Well it wouldn't really matter now one way or another would it?  A few out of sync students throwing rocks, or the police making it up on their own as pretext.  Either way such things are inevitable, one out of frustration or even mischief perhaps, and the other being the standard operating procedure of the economic managers and their enforcement arm.  Ultimately it will come down to the success of multiple efforts at negating the disturbances, mostly in favour of the government position through a variety of non-violent suggestive means, or the violent suggestive forms as only the police know best how to execute if need be.  The decisions in that regard appear to be at hand.


Unionist
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Joined: Dec 11 2005

The Liberal government and its allies throughout the 1% continue to be shocked, daily, that students are not buckling to intimidation and blackmail and fear of losing their session and phony "offers"...

The more I think about outcomes, the more I see the state relying on provocation as a pretext for violent suppression. "Violence" includes what CAQ is demanding - "forced" return to class, which means using riot squads to bust picket lines, declaring them "illegal assemblies", charging students with criminal code violations under the riot provisions - besides the naked physical violence we've already seen directed at them.

 


Fidel
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Joined: Apr 29 2004

Unionist wrote:
Whoever these saboteurs are, and however much they're being paid, they clearly deserve much more. They may yet accomplish what the entire machinery of the State and the MSM have miserably failed to do.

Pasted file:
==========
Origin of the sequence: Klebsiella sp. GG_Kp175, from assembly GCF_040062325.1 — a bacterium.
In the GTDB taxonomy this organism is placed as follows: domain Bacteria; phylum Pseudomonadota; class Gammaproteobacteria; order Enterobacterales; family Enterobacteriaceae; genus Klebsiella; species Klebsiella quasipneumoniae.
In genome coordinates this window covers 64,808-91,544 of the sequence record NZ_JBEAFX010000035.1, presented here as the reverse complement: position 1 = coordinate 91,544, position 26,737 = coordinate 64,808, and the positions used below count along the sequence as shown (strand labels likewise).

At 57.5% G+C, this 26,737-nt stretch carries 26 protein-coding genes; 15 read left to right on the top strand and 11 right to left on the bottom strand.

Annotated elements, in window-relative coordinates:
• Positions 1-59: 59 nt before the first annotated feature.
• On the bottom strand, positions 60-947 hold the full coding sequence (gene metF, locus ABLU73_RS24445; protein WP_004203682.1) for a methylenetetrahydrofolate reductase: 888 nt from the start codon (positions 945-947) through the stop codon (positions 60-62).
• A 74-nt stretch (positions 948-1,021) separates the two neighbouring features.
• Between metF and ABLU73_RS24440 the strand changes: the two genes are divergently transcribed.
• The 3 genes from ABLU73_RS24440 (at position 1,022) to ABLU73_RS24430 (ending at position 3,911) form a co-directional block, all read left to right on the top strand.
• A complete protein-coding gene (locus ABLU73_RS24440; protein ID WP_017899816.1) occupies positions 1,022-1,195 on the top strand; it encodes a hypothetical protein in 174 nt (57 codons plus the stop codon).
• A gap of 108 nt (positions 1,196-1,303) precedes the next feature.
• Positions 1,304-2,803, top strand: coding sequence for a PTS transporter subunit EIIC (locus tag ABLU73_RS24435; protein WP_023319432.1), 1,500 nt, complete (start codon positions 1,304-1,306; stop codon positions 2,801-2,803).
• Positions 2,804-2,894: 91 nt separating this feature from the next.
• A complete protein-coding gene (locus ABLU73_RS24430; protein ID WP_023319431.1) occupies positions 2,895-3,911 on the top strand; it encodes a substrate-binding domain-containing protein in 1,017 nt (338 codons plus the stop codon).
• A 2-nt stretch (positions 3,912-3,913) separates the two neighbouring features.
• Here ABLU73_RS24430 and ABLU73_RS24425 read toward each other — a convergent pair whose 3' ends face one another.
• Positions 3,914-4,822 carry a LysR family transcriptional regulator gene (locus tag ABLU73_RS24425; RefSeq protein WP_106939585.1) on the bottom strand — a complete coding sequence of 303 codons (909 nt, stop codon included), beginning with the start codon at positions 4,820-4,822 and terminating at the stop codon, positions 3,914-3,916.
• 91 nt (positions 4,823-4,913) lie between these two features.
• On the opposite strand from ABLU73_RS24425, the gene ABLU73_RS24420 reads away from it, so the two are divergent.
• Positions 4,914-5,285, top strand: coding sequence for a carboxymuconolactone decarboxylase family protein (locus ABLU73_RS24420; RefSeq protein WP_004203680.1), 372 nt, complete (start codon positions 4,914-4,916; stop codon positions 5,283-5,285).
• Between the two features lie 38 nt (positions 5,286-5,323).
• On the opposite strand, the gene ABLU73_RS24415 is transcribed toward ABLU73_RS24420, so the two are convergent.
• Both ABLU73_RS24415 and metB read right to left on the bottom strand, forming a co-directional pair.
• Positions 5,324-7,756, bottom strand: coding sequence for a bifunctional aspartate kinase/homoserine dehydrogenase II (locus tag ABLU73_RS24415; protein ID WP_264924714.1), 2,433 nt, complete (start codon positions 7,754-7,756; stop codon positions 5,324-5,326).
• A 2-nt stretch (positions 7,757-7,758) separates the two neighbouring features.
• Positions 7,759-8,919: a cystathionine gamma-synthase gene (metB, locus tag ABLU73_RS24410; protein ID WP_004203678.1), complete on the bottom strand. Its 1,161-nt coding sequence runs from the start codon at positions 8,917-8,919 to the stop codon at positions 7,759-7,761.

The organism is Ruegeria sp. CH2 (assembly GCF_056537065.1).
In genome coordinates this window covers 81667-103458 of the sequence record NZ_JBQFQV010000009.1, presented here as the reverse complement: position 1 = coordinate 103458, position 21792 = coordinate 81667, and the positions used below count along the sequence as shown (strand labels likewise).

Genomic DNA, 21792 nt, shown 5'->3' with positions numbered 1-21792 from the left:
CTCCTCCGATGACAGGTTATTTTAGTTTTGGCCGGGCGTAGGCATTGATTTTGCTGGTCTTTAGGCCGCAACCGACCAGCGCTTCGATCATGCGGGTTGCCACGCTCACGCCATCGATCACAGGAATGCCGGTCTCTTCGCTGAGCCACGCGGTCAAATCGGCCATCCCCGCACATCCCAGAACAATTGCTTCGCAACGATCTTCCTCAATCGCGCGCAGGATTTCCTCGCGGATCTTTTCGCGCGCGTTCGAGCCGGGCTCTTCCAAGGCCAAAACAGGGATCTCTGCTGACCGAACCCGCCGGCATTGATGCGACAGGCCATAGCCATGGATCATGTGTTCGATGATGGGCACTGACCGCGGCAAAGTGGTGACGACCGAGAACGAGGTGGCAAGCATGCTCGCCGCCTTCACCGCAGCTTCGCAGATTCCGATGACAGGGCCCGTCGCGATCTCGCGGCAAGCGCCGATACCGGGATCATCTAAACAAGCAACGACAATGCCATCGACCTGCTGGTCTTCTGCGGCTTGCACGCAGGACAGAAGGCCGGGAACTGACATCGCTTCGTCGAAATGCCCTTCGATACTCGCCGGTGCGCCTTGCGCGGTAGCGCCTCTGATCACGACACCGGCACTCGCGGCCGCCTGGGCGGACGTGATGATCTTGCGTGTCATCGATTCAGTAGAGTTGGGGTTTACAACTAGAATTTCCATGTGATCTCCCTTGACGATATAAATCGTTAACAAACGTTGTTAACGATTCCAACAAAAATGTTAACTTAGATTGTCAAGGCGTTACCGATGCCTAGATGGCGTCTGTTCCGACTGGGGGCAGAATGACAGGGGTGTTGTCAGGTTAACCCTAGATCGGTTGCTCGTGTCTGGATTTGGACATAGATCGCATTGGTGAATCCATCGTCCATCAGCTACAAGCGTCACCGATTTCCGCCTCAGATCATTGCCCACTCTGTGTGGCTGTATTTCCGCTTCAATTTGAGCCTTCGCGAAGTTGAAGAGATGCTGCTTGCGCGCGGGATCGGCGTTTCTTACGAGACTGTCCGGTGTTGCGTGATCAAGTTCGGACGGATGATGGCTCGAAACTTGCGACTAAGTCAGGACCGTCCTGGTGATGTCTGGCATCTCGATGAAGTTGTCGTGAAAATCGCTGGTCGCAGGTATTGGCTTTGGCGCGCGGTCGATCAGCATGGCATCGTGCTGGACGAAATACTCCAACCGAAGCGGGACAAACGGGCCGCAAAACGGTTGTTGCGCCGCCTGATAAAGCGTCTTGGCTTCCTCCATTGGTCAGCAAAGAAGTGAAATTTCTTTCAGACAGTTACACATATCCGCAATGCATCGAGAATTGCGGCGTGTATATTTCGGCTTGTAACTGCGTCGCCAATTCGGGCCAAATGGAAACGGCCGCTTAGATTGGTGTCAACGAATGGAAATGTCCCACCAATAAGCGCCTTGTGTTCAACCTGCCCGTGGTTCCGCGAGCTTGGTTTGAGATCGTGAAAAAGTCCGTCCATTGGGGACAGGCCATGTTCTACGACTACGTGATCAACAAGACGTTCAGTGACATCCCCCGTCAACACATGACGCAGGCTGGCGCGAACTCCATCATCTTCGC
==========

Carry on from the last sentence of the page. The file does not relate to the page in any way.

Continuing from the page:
Democracy is a terrifying possibility as far as the status quo is concerned.


Slumberjack
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Joined: Aug 8 2005

It's the only logical outcome that an illogical system can arrive at.  Cuts are going on everywhere these days.  If the government 'caves' here it sets a precedence it can't hope to sustain across the board as other austerity related confrontations with the population arise, as it will going forward.  This is merely the beginning.  When Europe crumbles and drags Canadian investment down with it, the resulting shortfalls and bailouts will have to come from somewhere.  If the G20 was a dry run for what will follow, then in Canada at least, Quebec represents the first large scale incident on the road to austerity.  As you can see, now that outright chicanery has failed, the government seems poised to determine if hundreds of arrests and beatings will be sufficient in resolving the dispute.


epaulo13
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Joined: Dec 13 2009
Andrew Coyne and the Quebec Students

quote:

I found myself wondering whether Quebec was still standing. And whether Coyne had to hire a squeegee kid to wipe all that demagogic foam off his face. 

Because he could eh? He's the son of a one-time Bank of Canada Governor, and he was born with a silver spoon in his mouth.

So he could never understand what it's like to be a poor student, burdened by debt, unable to find a job in an economy where the youth unemployment rate is twice the national average. Or what it's like to face a bleak future in the kind of capitalist jungle Coyne wants us all to believe in.

You know, I'm worried. I fear Coyne is turning into some kind of holy roller preacher for primeval capitalism, and that one of these nights he's going to go on the excruciatingly boring Mansbridge panel, start screaming this kind of crazy bullshit:...